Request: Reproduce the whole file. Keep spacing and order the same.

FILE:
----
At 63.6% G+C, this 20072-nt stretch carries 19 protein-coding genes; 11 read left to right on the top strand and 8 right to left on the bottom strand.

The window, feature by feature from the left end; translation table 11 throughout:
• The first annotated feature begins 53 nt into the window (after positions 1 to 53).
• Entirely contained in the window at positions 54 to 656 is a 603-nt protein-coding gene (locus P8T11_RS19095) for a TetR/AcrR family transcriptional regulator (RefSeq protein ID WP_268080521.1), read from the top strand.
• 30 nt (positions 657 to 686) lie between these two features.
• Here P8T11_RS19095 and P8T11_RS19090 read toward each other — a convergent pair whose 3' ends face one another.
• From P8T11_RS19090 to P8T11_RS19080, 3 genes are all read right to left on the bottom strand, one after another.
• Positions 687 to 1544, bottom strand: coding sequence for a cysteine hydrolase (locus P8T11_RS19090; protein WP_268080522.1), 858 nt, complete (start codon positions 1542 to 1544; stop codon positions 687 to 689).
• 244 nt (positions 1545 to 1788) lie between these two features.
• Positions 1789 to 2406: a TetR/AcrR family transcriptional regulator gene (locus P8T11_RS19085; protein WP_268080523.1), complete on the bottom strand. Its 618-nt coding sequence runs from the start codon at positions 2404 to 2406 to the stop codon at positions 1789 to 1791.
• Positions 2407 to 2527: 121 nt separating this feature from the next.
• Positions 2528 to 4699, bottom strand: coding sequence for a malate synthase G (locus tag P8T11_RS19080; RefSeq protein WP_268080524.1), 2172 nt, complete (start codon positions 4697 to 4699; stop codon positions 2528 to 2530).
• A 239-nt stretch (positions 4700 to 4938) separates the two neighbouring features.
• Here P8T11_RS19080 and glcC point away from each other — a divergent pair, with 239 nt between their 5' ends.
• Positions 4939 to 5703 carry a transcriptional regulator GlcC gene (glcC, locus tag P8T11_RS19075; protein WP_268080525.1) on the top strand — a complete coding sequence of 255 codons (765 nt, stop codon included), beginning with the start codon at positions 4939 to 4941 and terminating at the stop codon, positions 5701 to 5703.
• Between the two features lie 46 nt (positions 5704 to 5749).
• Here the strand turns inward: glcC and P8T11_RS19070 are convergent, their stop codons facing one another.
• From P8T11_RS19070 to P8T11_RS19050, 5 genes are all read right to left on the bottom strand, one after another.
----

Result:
At 63.6% G+C, this 20072-nt stretch carries 19 protein-coding genes; 11 read left to right on the top strand and 8 right to left on the bottom strand.

The window, feature by feature from the left end; translation table 11 throughout:
• The first annotated feature begins 53 nt into the window (after positions 1 to 53).
• Entirely contained in the window at positions 54 to 656 is a 603-nt protein-coding gene (locus P8T11_RS19095) for a TetR/AcrR family transcriptional regulator (RefSeq protein ID WP_268080521.1), read from the top strand.
• 30 nt (positions 657 to 686) lie between these two features.
• Here P8T11_RS19095 and P8T11_RS19090 read toward each other — a convergent pair whose 3' ends face one another.
• From P8T11_RS19090 to P8T11_RS19080, 3 genes are all read right to left on the bottom strand, one after another.
• Positions 687 to 1544, bottom strand: coding sequence for a cysteine hydrolase (locus P8T11_RS19090; protein WP_268080522.1), 858 nt, complete (start codon positions 1542 to 1544; stop codon positions 687 to 689).
• 244 nt (positions 1545 to 1788) lie between these two features.
• Positions 1789 to 2406: a TetR/AcrR family transcriptional regulator gene (locus P8T11_RS19085; protein WP_268080523.1), complete on the bottom strand. Its 618-nt coding sequence runs from the start codon at positions 2404 to 2406 to the stop codon at positions 1789 to 1791.
• Positions 2407 to 2527: 121 nt separating this feature from the next.
• Positions 2528 to 4699, bottom strand: coding sequence for a malate synthase G (locus tag P8T11_RS19080; RefSeq protein WP_268080524.1), 2172 nt, complete (start codon positions 4697 to 4699; stop codon positions 2528 to 2530).
• A 239-nt stretch (positions 4700 to 4938) separates the two neighbouring features.
• Here P8T11_RS19080 and glcC point away from each other — a divergent pair, with 239 nt between their 5' ends.
• Positions 4939 to 5703 carry a transcriptional regulator GlcC gene (glcC, locus tag P8T11_RS19075; protein WP_268080525.1) on the top strand — a complete coding sequence of 255 codons (765 nt, stop codon included), beginning with the start codon at positions 4939 to 4941 and terminating at the stop codon, positions 5701 to 5703.
• Between the two features lie 46 nt (positions 5704 to 5749).
• Here the strand turns inward: glcC and P8T11_RS19070 are convergent, their stop codons facing one another.
• From P8T11_RS19070 to P8T11_RS19050, 5 genes are all read right to left on the bottom strand, one after another.